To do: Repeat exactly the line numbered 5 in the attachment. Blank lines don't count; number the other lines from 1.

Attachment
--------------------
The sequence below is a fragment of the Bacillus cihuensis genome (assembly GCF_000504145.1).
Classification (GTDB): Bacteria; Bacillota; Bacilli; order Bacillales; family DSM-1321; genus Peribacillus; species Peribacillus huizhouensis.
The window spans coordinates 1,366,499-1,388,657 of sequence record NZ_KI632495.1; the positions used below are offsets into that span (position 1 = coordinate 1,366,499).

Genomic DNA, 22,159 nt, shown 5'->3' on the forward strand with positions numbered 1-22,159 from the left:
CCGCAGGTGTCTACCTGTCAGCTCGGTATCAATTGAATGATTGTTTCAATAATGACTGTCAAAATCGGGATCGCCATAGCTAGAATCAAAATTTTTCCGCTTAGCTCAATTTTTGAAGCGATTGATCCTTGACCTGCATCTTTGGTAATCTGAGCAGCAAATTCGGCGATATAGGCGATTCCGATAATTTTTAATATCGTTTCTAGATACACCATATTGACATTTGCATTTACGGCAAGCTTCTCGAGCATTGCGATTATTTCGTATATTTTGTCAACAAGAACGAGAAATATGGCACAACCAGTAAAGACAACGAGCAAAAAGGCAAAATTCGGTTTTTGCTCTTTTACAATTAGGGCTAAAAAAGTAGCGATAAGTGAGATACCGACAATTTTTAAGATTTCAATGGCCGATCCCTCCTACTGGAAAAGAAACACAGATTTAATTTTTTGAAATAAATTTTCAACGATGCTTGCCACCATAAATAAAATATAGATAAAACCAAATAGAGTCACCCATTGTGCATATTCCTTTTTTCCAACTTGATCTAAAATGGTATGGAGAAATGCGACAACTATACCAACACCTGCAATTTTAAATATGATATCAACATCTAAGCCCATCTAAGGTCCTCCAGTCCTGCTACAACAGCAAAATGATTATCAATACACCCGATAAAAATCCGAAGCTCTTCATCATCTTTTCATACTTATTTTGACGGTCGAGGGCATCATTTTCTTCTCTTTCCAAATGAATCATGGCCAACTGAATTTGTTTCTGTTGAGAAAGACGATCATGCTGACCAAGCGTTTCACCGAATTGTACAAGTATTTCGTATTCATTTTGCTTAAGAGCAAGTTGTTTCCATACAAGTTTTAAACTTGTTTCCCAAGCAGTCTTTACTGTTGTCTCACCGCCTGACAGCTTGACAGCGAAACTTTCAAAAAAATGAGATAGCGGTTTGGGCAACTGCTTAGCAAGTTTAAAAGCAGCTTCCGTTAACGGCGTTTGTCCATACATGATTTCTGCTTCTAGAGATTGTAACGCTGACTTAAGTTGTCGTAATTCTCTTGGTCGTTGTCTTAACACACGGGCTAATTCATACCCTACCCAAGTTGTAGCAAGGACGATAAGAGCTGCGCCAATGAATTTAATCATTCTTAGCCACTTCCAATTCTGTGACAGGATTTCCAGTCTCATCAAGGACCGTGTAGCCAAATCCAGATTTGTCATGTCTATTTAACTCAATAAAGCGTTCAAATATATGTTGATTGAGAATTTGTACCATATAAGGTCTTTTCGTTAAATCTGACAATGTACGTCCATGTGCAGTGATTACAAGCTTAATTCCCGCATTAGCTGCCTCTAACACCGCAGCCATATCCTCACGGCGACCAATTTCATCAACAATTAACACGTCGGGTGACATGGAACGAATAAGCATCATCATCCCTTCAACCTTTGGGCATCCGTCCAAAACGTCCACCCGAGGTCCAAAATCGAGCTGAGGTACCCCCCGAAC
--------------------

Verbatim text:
CCGCAGGTGTCTACCTGTCAGCTCGGTATCAATTGAATGATTGTTTCAATAATGACTGTCAAAATCGGGATCGCCATAGCTAGAATCAAAATTTTTCCGCTTAGCTCAATTTTTGAAGCGATTGATCCTTGACCTGCATCTTTGGTAATCTGAGCAGCAAATTCGGCGATATAGGCGATTCCGATAATTTTTAATATCGTTTCTAGATACACCATATTGACATTTGCATTTACGGCAAGCTTCTCGAGCATTGCGATTATTTCGTATATTTTGTCAACAAGAACGAGAAATATGGCACAACCAGTAAAGACAACGAGCAAAAAGGCAAAATTCGGTTTTTGCTCTTTTACAATTAGGGCTAAAAAAGTAGCGATAAGTGAGATACCGACAATTTTTAAGATTTCAATGGCCGATCCCTCCTACTGGAAAAGAAACACAGATTTAATTTTTTGAAATAAATTTTCAACGATGCTTGCCACCATAAATAAAATATAGATAAAACCAAATAGAGTCACCCATTGTGCATATTCCTTTTTTCCAACTTGATCTAAAATGGTATGGAGAAATGCGACAACTATACCAACACCTGCAATTTTAAATATGATATCAACATCTAAGCCCATCTAAGGTCCTCCAGTCCTGCTACAACAGCAAAATGATTATCAATACACCCGATAAAAATCCGAAGCTCTTCATCATCTTTTCATACTTATTTTGACGGTCGAGGGCATCATTTTCTTCTCTTTCCAAATGAATCATGGCCAACTGAATTTGTTTCTGTTGAGAAAGACGATCATGCTGACCAAGCGTTTCACCGAATTGTACAAGTATTTCGTATTCATTTTGCTTAAGAGCAAGTTGTTTCCATACAAGTTTTAAACTTGTTTCCCAAGCAGTCTTTACTGTTGTCTCACCGCCTGACAGCTTGACAGCGAAACTTTCAAAAAAATGAGATAGCGGTTTGGGCAACTGCTTAGCAAGTTTAAAAGCAGCTTCCGTTAACGGCGTTTGTCCATACATGATTTCTGCTTCTAGAGATTGTAACGCTGACTTAAGTTGTCGTAATTCTCTTGGTCGTTGTCTTAACACACGGGCTAATTCATACCCTACCCAAGTTGTAGCAAGGACGATAAGAGCTGCGCCAATGAATTTAATCATTCTTAGCCACTTCCAATTCTGTGACAGGATTTCCAGTCTCATCAAGGACCGTGTAGCCAAATCCAGATTTGTCATGTCTATTTAACTCAATAAAGCGTTCAAATATATGTTGATTGAGAATTTGTACCATATAAGGTCTTTTCGTTAAATCTGACAATGTACGTCCATGTGCAGTGATTACAAGCTTAATTCCCGCATTAGCTGCCTCTAACACCGCAGCCATATCCTCACGGCGACCAATTTCATCAACAATTAACACGTCGGGTGACATGGAACGAATAAGCATCATCATCCCTTCAACCTTTGGGCATCCGTCCAAAACGTCCACCCGAGGTCCAAAATCGAGCTGAGGTACCCCCCGAAC